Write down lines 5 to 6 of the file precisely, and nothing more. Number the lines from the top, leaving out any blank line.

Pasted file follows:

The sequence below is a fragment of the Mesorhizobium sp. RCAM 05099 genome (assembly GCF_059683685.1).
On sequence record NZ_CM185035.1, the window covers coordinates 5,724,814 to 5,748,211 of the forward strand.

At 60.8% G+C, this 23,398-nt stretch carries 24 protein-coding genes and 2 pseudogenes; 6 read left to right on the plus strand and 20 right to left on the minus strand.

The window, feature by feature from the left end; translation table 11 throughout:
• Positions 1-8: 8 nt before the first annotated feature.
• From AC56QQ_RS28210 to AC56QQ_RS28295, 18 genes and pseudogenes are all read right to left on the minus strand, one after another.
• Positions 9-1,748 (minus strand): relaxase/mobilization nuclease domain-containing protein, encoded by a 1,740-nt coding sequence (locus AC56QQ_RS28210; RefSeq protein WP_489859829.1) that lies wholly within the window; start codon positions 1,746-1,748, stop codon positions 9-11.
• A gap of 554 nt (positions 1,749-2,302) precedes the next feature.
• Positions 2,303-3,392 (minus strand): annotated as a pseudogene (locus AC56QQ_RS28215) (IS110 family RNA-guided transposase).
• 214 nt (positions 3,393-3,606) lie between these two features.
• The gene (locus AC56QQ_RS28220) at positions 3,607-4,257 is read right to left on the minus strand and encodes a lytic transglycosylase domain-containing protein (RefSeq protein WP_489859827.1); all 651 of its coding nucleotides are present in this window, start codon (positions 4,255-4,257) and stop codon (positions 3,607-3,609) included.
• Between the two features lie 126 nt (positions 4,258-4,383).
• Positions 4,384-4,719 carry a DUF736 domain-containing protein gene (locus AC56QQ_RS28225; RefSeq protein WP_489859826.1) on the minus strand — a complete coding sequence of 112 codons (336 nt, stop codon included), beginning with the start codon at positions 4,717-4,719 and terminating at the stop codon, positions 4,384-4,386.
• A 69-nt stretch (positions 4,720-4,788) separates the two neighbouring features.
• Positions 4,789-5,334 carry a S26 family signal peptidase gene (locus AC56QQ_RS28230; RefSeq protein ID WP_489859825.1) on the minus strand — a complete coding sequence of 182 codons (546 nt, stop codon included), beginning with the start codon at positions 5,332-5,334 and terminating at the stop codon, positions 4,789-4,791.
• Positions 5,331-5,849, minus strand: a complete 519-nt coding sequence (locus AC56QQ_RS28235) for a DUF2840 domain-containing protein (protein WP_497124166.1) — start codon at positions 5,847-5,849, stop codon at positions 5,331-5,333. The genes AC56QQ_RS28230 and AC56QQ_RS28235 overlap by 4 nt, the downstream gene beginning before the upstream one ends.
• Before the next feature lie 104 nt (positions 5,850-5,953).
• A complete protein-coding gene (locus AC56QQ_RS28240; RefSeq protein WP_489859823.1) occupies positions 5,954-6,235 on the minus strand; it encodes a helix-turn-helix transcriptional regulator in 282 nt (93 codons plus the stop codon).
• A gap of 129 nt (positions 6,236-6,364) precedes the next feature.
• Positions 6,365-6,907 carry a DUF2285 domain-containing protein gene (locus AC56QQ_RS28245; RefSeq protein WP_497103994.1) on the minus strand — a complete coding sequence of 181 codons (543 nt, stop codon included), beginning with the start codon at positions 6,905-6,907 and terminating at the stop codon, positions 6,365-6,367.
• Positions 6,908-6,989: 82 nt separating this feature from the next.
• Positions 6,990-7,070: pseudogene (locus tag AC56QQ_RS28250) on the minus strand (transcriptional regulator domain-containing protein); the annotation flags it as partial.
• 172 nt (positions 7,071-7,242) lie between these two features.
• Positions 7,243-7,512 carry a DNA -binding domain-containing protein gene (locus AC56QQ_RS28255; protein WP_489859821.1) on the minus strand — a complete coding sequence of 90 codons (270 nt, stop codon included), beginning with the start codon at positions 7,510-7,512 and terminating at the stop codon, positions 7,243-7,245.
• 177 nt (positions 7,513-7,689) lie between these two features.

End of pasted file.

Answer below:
• Positions 1-8: 8 nt before the first annotated feature.
• From AC56QQ_RS28210 to AC56QQ_RS28295, 18 genes and pseudogenes are all read right to left on the minus strand, one after another.